Transcribed from A Standard History of Kansas and Kansans, written and compiled by William E. Connelley, Secretary of the Kansas State Historical Society, Topeka. [Revised ed.] Chicago: Lewis Publishing Co., 1919, c1918. 5 v. (xlviii, 2530 p., [155] leaves of plates): ill., maps (some fold.), ports.; 27 cm.


Fred E. Bear

FRED E. BEAR, proprietor and editor of the Hoxie Sentinel, engaged in newspaper work after some years of experience as an educator and school superintendent.

A native of Kansas, he was born at Gridley, Coffey County, June 7, 1879. His father's ancestors came from Germany, three brothers arriving in Virginia, about the time of the Revolution. They all fought on the colonial side in the war for independence, and subsequently some of their descendants moved out to Ohio. Mr. Bear's maternal ancestors were of Dutch descent. His mother's lineage can he traced back to one of the Dutch patroons who settled at the mouth of the Hudson during the early settlement of New York.

His grandfather, John Bear, was born in Ohio in 1814, and spent his life as a farmer in Van Wort County, that state, where he died in 1910. George Bear, father of the Hoxie editor, was born in Van Wert County in 1842, grow up and married there, and in 1871 moved to Kansas, locating near Paola in Miami County, and in 1873 establishing his home among the pioneers around Gridley in Coffey County. He homesteaded in that locality and now owns a farm of 240 acres and is a diversified farmer and stock raiser. He still lives on the old homestead, has deservedly prospered, and has always taken a great interest in public affairs. He is a republican in politics.

George Bear married Clarinda Moroy, who was born in Licking County, Ohio, in 1838. They had the following children: Nora E., wife of Fred Strickland, a farmer at Gridley; John A., in the hay and grain business at Gridley; and Fred Edward.

Fred E. Bear was educated in the rural schools of Coffey County, in the Central Normal College at Great Bend, and the Friends University at Wichita. For three years he taught winter terms of school in Coffey County, for two years was principal of the Gridley School, and first became acquainted with Sheridan County in 1903, when he took charge of the schools at Selden as principal. He was there seven years. In 1910 he was elected county superintendent of the Sheridan County schools and by re-election in 1912 was head of the educational interests of the county four years. In May, 1915, he became editor and proprietor of the Hoxie Sentinel, and also acquired the Observer at Selden, publishing both papers for a time. The Hoxie Sentinel, official paper for Sheridan County and Hoxie, was established in July, 1884, at Kenneth, where it was known as the Kenneth Sentinel. It was moved to Hoxie in 1886. It is republican in politics and circulates in Sheridan and adjoining counties. The plant and building are both owned by Mr. Bear.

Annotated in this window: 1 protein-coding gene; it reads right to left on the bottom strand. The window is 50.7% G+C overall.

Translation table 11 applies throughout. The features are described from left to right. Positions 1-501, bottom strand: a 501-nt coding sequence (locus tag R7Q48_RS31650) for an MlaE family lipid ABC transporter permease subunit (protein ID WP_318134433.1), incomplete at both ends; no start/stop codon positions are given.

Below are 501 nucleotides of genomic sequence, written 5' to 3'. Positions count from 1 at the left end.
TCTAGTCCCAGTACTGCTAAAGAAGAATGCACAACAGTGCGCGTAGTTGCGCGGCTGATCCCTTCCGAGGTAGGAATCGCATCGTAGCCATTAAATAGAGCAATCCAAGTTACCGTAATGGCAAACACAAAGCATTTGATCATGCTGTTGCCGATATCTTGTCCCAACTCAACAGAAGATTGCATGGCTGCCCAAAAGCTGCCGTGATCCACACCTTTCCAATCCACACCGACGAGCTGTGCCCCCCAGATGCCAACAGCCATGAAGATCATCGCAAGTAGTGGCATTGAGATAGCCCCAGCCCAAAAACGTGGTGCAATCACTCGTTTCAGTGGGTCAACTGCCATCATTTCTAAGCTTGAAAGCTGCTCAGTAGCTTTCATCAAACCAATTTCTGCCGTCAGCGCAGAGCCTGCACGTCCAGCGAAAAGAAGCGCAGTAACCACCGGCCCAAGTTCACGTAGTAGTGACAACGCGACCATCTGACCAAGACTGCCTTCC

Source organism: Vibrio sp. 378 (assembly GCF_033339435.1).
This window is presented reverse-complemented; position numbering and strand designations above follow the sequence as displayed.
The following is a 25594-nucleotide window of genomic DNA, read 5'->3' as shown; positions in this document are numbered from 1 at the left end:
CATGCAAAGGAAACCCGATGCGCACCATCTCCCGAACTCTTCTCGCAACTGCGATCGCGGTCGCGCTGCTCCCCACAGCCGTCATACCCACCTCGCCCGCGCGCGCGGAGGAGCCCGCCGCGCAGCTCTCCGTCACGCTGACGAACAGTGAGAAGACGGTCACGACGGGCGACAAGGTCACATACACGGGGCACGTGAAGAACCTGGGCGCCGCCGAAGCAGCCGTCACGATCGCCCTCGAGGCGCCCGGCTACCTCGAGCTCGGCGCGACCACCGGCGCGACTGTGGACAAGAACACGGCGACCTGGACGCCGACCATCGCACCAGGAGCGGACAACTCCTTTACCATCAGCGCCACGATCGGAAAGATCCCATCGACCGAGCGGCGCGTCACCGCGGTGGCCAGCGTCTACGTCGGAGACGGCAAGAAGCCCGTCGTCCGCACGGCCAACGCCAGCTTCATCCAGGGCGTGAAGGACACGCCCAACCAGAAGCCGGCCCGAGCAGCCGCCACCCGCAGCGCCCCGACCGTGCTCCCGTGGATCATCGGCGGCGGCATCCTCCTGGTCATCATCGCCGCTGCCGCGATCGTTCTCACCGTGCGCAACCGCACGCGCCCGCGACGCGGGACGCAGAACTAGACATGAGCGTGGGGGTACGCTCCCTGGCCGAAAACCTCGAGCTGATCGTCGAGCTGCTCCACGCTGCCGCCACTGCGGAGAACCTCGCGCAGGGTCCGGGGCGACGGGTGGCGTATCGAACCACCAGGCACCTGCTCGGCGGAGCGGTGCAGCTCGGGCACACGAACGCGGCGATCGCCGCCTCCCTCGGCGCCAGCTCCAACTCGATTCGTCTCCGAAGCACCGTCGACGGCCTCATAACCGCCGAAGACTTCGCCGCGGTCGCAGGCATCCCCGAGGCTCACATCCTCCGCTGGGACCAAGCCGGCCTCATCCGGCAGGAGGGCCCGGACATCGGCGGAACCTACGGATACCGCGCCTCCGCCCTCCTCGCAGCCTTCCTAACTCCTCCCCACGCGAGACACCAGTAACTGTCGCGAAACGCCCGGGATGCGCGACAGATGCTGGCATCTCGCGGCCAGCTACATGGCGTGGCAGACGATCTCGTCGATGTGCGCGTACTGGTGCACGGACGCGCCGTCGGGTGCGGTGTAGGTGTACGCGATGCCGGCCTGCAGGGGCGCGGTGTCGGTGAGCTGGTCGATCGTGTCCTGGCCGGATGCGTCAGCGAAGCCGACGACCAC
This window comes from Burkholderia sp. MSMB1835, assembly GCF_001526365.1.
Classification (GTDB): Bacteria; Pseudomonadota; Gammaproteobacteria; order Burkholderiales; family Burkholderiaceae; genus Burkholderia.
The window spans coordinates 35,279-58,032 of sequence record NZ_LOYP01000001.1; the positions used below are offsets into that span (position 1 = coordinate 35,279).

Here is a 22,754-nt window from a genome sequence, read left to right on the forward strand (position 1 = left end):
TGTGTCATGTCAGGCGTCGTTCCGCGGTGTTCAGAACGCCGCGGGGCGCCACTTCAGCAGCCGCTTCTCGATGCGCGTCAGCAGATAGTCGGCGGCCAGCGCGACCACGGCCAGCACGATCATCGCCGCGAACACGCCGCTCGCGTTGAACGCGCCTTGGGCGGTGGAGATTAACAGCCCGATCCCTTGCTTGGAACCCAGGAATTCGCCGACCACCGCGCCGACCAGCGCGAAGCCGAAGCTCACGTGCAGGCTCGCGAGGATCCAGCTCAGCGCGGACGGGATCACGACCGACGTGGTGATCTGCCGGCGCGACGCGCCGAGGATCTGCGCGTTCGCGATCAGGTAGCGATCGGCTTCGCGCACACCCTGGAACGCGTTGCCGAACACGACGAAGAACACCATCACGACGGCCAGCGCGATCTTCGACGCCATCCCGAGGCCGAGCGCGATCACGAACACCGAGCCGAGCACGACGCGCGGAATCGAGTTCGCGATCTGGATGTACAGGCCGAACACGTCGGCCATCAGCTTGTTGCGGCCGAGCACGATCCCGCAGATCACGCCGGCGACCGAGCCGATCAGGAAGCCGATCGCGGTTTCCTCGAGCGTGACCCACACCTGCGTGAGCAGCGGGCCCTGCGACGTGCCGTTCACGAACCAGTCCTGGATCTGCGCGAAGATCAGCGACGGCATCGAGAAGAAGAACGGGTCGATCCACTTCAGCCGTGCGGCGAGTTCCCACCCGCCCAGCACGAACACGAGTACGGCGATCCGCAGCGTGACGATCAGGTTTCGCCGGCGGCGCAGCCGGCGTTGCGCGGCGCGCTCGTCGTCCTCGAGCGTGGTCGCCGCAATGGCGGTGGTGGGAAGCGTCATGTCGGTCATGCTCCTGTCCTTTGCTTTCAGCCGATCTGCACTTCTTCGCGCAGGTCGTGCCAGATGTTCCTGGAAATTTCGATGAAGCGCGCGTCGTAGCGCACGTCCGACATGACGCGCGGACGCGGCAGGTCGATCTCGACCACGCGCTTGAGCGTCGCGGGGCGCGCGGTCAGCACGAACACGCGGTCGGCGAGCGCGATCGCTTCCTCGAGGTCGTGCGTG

His own home is a suburban residence surrounded by eight acres of garden, farm and landscape, where he puts in the time not required by his duties as a newspaper man in breeding and handling the Toggenburg milk goats and fancy chickens. Mr. Bear is himself a republican in politics.

December 29, 1913, at Denver, Colorado, he married Miss Goldine Rouse, daughter of James and Jessie (McClellan) Rouse. Her parents live at Oberlin, Kansas, where her father is a merchant. Mr. and Mrs. Bear have one son, Fred E., Jr., born March 12, 1918.


Pages 2348-2349.


Transcribed from A Standard History of Kansas and Kansans, written and compiled by William E. Connelley, Secretary of the Kansas State Historical Society, Topeka. [Revised ed.] Chicago: Lewis Publishing Co., 1919, c1918. 5 v. (xlviii, 2530 p., [155] leaves of plates): ill., maps (some fold.), ports.; 27 cm.

Volume 5 - Table of Contents

Tom & Carolyn Ward
Columbus, KS

tcward@columbus-ks.com


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